I am completely and utterly turned off by the princess entity.  There are few things worse and I will not entertain it cannot abide it anywhere near me.  The problem with this however is that without due distinction being made, predominantly in the area of intentions, it’s a fine line (by outward appearances) between a Princess, and a Goddess.  Here is my problem…

If I am to actively engage a woman in my life with the assumption that they are Goddesses, then I am basically at their service.  I will honour them by providing for them, serving them, and respecting the beautiful woman that they are.  In turn, they will nurture and sustain me, assisting me as and when I need it in the manner only a goddess can deliver, in the efforts that I make to provide for us both.  But, what if in fact it is a princess masquerading as the so-called goddess?  Then I am throwing my time, energy, and resources into a bottomless pit.  A princess will feed off me, consuming what she can, while a goddess will multiply a man’s strength ensuring maximum throughput and mutual benefit for all.

My dilemma is, like that for a woman and trust, a chicken and the egg scenario.  If I am manifesting the reality that women are princesses, then that’s what I’ll get… but if I go the other way, I’m going to score really big and pick me up a Goddess, or just get taken for a ride.

During the seminar, the speaker singled out a lady and asked her the question,

“What sum of money would you say is sufficient for you to have provided for (by your man) in your bank account before you would feel ‘safe’/’secure’ with the man you are with?”

For me, this made no sense whatsoever… as I mentioned before, the thought of a woman expecting a certain level of money in the bank since represent a true sense of security with her partner is absurd and I couldn’t relate to this.  He then went on to state categorically that a woman (goddess?) under no circumstances should ever financially assist/support a man.  Again, I just couldn’t agree with this… life sometimes just happens to you.  You just never know when the ‘unexpected’ can happen that will  severely impact revenue flow.

In actuality, if I truly believed I was with a goddess, and she said let’s get a million pounds in the bank (as was the answer to the above question at the time), then frankly I’m all over it.  Knowing I have her trust and support throughout will inspire me and encourage me to make good on the goal.  But that is solely because of investment by both into the relationship, and knowing that the other person (for both of us) is trustworthy, trusting, and wholly giving of themselves.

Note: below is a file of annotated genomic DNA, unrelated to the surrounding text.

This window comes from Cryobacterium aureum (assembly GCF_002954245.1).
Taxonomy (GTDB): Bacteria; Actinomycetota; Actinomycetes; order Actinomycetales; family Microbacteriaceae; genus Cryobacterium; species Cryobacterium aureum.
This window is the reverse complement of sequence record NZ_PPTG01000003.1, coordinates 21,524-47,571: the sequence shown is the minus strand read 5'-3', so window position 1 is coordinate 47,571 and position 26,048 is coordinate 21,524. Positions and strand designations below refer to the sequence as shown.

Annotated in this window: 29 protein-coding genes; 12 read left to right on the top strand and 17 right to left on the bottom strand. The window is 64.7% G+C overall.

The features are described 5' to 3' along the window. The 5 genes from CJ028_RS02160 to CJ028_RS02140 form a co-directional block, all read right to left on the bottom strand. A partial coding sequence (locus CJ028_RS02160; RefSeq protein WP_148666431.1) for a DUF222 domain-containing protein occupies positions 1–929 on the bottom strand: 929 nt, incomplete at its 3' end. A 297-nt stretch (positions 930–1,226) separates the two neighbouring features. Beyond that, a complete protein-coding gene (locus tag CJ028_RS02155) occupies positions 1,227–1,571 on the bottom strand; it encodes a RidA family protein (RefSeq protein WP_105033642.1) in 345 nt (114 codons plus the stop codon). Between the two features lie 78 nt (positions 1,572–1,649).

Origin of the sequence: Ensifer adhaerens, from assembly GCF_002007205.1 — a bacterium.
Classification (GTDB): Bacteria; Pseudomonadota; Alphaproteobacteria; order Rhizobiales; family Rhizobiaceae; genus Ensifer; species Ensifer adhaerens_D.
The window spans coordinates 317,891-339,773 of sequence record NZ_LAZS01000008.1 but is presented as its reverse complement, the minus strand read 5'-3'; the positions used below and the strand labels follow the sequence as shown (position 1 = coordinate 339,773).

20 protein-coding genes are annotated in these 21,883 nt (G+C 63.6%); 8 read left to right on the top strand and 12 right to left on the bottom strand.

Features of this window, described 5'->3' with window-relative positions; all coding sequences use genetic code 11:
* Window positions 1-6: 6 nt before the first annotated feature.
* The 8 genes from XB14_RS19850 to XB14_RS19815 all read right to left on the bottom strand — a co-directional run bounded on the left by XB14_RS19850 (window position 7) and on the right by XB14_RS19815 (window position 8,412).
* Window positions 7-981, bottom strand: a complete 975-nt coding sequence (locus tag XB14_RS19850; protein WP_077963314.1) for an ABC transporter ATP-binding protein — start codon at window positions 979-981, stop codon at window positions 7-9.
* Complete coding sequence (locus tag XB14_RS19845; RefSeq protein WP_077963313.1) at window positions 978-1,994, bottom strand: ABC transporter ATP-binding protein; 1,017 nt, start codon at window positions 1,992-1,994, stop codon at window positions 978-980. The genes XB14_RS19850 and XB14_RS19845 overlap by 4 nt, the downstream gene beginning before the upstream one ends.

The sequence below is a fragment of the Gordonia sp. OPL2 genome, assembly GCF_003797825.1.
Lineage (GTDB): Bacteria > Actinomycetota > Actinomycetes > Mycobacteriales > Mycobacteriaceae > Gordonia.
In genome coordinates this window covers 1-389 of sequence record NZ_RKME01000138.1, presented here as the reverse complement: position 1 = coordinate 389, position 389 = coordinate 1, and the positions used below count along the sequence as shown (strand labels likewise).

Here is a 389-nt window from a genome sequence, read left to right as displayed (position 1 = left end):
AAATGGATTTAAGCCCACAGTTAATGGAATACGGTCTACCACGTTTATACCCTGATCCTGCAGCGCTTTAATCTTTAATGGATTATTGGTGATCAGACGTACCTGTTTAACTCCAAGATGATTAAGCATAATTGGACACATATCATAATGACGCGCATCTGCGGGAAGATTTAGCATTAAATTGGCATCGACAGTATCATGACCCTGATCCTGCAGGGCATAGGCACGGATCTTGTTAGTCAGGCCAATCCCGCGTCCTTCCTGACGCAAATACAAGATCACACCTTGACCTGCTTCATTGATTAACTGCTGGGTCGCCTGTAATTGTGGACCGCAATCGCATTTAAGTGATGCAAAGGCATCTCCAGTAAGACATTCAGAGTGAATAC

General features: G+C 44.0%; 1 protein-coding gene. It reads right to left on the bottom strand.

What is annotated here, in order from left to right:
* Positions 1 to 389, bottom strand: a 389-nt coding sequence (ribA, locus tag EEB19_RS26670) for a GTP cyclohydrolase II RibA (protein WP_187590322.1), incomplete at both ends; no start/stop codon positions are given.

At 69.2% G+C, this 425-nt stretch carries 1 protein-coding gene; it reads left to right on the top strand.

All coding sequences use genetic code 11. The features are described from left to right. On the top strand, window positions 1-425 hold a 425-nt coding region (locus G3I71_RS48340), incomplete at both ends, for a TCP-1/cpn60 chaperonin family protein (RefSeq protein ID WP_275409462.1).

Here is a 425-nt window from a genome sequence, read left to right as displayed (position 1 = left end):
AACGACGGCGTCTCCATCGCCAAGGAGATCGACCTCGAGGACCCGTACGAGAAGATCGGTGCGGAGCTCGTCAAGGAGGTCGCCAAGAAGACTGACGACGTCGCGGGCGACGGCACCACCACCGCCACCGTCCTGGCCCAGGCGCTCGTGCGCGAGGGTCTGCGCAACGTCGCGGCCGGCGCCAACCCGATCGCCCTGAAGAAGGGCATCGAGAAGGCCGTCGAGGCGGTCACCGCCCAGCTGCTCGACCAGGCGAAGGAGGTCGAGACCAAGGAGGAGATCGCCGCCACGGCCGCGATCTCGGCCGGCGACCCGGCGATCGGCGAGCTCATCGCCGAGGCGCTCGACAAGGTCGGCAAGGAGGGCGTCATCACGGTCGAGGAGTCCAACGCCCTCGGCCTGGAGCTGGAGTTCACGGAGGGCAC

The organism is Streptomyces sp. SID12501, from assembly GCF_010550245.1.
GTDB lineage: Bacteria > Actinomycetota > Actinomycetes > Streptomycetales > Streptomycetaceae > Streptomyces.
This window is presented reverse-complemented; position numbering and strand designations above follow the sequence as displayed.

As the dog above demonstrates, it’s a balancing act.  No one side has the complete ownership of a particular male/female energy, though there are clearly heavy weightings and biases on both sides.  It’s something to try out at least in your relationships, for me also.  I have no trust issues, but I know that I need to believe in the woman’s integrity/commitment to the relationship much earlier on.  I put too much stock in how much that they bring to the table financially as I’m excessively wary of being bled and becoming a great looking meal ticket.  It’s like I’ve said before, the only reality is your perceptions of the world and therefore what you’re manifesting.  And that, for me, is what this seminar most clearly brought into focus for me – areas in which I can improve most.


The particular intentions I’m refering to here are those of the heart.  Take moment, if you’re in a relationship, and think back to the last 2 or 3 times your partner did anything good for you or for you both.  How did you thank him or her?  Was it clouded with previous resentments, or was it just pure appreciation for the moment.